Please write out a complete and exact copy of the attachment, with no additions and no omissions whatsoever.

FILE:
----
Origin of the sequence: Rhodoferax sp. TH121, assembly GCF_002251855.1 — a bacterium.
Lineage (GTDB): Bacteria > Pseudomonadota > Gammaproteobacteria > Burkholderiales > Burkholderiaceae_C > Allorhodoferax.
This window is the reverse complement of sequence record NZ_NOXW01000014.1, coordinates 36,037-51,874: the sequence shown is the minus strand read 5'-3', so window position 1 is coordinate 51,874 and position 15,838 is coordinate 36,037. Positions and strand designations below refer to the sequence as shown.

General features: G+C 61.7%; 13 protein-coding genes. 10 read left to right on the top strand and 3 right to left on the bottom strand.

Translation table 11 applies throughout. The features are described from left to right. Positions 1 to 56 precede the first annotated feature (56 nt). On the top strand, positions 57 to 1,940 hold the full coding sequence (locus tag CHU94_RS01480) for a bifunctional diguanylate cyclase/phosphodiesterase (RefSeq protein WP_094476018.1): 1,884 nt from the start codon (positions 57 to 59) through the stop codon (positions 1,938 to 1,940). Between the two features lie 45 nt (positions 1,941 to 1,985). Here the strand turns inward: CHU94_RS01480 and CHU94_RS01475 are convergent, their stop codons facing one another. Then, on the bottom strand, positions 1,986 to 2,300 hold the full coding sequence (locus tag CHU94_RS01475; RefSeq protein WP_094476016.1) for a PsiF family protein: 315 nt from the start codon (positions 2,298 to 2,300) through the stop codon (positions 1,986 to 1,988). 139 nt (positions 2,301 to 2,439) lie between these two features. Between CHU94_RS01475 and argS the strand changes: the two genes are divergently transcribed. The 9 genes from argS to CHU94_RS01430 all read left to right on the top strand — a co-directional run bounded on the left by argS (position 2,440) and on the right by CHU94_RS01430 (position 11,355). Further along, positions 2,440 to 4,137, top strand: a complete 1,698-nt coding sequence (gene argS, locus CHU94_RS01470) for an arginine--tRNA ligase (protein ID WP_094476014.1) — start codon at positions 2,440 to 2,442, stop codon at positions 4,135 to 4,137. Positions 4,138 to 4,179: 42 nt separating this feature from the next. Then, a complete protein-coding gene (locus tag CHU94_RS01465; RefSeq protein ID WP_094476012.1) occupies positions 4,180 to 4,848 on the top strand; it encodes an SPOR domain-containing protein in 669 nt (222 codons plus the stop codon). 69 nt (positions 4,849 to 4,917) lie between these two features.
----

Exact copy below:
Origin of the sequence: Rhodoferax sp. TH121, assembly GCF_002251855.1 — a bacterium.
Lineage (GTDB): Bacteria > Pseudomonadota > Gammaproteobacteria > Burkholderiales > Burkholderiaceae_C > Allorhodoferax.
This window is the reverse complement of sequence record NZ_NOXW01000014.1, coordinates 36,037-51,874: the sequence shown is the minus strand read 5'-3', so window position 1 is coordinate 51,874 and position 15,838 is coordinate 36,037. Positions and strand designations below refer to the sequence as shown.

General features: G+C 61.7%; 13 protein-coding genes. 10 read left to right on the top strand and 3 right to left on the bottom strand.

Translation table 11 applies throughout. The features are described from left to right. Positions 1 to 56 precede the first annotated feature (56 nt). On the top strand, positions 57 to 1,940 hold the full coding sequence (locus tag CHU94_RS01480) for a bifunctional diguanylate cyclase/phosphodiesterase (RefSeq protein WP_094476018.1): 1,884 nt from the start codon (positions 57 to 59) through the stop codon (positions 1,938 to 1,940). Between the two features lie 45 nt (positions 1,941 to 1,985). Here the strand turns inward: CHU94_RS01480 and CHU94_RS01475 are convergent, their stop codons facing one another. Then, on the bottom strand, positions 1,986 to 2,300 hold the full coding sequence (locus tag CHU94_RS01475; RefSeq protein WP_094476016.1) for a PsiF family protein: 315 nt from the start codon (positions 2,298 to 2,300) through the stop codon (positions 1,986 to 1,988). 139 nt (positions 2,301 to 2,439) lie between these two features. Between CHU94_RS01475 and argS the strand changes: the two genes are divergently transcribed. The 9 genes from argS to CHU94_RS01430 all read left to right on the top strand — a co-directional run bounded on the left by argS (position 2,440) and on the right by CHU94_RS01430 (position 11,355). Further along, positions 2,440 to 4,137, top strand: a complete 1,698-nt coding sequence (gene argS, locus CHU94_RS01470) for an arginine--tRNA ligase (protein ID WP_094476014.1) — start codon at positions 2,440 to 2,442, stop codon at positions 4,135 to 4,137. Positions 4,138 to 4,179: 42 nt separating this feature from the next. Then, a complete protein-coding gene (locus tag CHU94_RS01465; RefSeq protein ID WP_094476012.1) occupies positions 4,180 to 4,848 on the top strand; it encodes an SPOR domain-containing protein in 669 nt (222 codons plus the stop codon). 69 nt (positions 4,849 to 4,917) lie between these two features.